|The Korean War Begins|
Before dawn on June 25, 1950, the Soviet-equipped North Korean People’s Army into the Republic of South Korea. Two days later, after an emergency session of the Security Council (which the Soviets voluntarily did not attend), the United Nations invited its members to help South Korea against the invasion. President Truman immediately involved US air and naval forces, and added ground troops a few days later.
The Korean War was the first ever "police action" to taken by the UN, however more importantly, it was a symbol of the Cold War: In a remote land, the forces of democracy (from US) would come up against the Communists (Soviet Union, with Communist China support). Despite the fact that there was never a formal declaration of war, the conflict escalated to a point where 20 nations were involved.
In the first weeks of war, the North Korean People’s Army steamrolled across South Korea, capturing the country’s port city, Inchon, and its capital, Seoul. They put pressure on the UN beachhead (an area in hostile territory that has been occupied and is held for further troops and supplies) at Pusan, on the southeastern tip of the Korean Peninsula.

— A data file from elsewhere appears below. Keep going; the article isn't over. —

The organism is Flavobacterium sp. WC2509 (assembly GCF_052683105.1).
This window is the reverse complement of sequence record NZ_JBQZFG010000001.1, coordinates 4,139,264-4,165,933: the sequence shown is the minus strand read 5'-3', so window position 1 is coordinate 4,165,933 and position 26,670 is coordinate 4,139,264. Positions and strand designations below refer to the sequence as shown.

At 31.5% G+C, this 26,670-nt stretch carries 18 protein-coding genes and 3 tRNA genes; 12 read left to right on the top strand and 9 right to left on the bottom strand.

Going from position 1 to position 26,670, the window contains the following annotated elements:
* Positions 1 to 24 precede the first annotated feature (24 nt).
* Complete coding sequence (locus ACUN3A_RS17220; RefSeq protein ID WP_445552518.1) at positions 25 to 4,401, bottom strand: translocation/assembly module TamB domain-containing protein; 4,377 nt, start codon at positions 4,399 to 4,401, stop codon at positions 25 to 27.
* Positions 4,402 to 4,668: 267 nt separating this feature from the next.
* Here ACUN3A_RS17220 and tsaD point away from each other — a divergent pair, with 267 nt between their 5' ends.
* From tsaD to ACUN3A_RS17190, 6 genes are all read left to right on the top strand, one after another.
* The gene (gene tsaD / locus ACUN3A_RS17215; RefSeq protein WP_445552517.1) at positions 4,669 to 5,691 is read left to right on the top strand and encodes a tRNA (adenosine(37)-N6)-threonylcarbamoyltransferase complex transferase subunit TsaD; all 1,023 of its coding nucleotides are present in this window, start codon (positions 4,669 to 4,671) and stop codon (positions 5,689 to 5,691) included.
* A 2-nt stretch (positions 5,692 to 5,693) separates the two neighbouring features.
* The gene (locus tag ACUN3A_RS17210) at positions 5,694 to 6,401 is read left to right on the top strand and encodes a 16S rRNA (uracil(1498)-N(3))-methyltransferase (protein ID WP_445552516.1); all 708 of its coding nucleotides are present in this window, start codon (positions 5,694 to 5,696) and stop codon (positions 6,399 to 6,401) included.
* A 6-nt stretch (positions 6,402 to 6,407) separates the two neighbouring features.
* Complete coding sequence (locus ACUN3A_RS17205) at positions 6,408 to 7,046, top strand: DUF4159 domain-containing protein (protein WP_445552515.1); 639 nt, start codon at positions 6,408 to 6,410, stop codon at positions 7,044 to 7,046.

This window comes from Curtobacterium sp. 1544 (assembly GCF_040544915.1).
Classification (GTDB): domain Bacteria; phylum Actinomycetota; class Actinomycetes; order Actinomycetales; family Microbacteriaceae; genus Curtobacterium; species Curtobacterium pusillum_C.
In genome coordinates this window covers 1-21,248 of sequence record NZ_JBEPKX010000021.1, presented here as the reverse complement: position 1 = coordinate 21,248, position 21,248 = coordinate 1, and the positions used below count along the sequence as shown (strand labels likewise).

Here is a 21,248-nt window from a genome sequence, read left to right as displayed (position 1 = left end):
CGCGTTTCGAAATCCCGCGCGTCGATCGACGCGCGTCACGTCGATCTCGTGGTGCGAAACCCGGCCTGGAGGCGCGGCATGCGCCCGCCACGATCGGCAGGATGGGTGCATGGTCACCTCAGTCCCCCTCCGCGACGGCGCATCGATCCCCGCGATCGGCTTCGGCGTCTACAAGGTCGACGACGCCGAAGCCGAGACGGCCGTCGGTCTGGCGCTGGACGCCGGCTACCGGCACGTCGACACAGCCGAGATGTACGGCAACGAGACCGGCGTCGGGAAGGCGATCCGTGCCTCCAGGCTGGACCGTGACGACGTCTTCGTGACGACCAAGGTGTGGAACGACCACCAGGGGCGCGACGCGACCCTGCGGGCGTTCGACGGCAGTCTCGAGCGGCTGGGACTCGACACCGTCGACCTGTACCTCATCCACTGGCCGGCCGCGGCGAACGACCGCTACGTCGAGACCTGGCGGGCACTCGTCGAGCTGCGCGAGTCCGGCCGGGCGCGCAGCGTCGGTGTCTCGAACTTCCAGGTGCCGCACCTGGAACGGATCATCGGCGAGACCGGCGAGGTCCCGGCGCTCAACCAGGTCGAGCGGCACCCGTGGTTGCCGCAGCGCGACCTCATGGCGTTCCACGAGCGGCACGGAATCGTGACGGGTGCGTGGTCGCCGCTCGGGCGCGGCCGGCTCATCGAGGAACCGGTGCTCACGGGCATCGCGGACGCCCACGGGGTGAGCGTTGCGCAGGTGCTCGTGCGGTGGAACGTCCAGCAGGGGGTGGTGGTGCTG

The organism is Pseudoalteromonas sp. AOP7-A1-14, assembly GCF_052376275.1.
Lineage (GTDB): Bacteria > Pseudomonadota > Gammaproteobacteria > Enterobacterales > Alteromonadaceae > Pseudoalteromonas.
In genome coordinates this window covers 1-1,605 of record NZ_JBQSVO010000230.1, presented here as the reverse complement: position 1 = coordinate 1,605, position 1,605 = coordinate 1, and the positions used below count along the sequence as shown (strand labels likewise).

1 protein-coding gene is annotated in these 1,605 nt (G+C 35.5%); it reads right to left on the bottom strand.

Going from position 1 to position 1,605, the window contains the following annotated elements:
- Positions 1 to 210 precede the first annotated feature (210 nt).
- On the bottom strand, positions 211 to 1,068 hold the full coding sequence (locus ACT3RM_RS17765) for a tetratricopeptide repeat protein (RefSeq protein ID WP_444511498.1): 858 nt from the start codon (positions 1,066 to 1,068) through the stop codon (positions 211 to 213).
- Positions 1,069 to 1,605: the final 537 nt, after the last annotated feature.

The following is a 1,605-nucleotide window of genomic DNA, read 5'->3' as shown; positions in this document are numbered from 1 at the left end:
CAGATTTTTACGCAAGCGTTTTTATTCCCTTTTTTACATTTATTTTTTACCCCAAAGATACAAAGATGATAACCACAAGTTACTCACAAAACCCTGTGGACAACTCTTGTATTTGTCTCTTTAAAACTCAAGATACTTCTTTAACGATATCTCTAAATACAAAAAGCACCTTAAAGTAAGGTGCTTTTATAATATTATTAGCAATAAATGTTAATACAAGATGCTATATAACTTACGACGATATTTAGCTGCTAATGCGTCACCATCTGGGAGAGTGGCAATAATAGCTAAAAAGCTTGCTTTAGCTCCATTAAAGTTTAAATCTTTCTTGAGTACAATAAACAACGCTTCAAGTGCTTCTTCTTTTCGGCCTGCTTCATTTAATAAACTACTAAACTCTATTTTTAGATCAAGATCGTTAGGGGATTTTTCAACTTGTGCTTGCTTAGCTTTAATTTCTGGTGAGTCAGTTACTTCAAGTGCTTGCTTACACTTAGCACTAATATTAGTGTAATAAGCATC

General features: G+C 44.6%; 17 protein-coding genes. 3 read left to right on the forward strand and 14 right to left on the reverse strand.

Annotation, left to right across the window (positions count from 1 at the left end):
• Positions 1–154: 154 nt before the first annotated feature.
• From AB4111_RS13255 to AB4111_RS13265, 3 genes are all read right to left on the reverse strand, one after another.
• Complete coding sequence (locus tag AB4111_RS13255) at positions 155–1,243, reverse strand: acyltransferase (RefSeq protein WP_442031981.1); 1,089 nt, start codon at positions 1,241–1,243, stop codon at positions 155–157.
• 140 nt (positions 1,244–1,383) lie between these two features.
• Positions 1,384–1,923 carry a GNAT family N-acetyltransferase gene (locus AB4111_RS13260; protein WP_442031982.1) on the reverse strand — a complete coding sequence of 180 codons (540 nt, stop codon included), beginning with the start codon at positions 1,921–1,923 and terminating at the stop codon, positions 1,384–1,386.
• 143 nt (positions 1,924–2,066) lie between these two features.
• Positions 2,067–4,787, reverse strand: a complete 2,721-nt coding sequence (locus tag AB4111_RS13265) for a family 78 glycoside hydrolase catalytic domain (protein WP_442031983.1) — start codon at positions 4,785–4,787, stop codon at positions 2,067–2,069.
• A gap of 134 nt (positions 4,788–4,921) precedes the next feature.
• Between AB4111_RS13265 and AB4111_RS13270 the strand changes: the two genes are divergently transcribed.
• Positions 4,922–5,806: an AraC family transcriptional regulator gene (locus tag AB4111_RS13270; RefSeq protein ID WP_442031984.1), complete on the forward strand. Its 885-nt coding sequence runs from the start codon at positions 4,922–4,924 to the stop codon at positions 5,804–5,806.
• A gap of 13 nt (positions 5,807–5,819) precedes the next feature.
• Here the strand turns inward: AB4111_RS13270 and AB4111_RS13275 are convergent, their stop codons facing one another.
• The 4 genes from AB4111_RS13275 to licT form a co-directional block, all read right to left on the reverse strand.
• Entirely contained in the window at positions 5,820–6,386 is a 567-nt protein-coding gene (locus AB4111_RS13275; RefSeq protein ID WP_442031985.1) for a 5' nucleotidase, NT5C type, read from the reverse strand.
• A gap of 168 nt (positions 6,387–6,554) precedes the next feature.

Then General Douglas MacArthur, the 70-year-old World War II hero, was named supreme commander of UN forces. He executed a dramatic landing at Inchon, and recaptured Seoul in September. The United States launched a new goal: the unification of Korea. In October, UN troops invaded North Korea, took its capital, Pyongyang, and rolled on towards the Chinese border.
The move spurred on China to send in 180,000 of its own troops. A fresh Communist attack regained Pyongyang in December. By the end of the year, North Korea was again fully under Communist control. Then, on December 31, the Chinese, vowing to "liberate Korea" moved on Seoul. By January 15, they had recaptured it.